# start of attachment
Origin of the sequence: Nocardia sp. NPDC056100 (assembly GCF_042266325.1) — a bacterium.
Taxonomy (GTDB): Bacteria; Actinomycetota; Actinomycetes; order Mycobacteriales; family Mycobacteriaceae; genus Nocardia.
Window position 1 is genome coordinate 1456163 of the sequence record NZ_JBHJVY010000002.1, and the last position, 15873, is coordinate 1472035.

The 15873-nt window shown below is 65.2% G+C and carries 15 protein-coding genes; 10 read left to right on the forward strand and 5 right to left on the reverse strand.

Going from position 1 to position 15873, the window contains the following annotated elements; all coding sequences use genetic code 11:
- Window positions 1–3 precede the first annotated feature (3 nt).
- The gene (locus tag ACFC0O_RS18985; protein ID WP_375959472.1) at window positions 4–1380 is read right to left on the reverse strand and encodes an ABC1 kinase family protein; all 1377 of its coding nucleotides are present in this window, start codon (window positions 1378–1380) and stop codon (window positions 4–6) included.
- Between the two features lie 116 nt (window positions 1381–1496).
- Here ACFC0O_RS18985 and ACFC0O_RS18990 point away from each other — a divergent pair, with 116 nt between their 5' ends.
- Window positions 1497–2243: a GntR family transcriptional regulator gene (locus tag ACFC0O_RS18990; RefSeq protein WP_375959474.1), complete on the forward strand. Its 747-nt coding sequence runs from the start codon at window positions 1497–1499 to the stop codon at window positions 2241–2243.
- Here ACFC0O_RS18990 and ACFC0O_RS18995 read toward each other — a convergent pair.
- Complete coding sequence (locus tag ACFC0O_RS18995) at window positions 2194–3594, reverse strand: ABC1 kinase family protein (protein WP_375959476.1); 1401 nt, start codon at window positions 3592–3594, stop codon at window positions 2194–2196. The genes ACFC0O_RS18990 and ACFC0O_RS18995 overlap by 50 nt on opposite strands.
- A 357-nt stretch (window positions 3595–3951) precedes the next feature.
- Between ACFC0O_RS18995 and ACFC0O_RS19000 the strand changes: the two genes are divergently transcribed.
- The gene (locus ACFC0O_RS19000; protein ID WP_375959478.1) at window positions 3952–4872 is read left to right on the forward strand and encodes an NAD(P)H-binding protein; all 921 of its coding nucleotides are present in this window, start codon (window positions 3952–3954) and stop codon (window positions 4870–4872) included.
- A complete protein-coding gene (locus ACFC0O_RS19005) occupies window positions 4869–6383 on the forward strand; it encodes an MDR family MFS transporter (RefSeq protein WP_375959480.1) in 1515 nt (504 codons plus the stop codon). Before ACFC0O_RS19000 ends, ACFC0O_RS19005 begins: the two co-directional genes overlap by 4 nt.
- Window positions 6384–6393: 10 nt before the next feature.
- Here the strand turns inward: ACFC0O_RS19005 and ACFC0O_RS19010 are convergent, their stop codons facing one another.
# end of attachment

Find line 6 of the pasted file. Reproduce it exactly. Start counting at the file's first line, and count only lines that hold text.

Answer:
- Window positions 1–3 precede the first annotated feature (3 nt).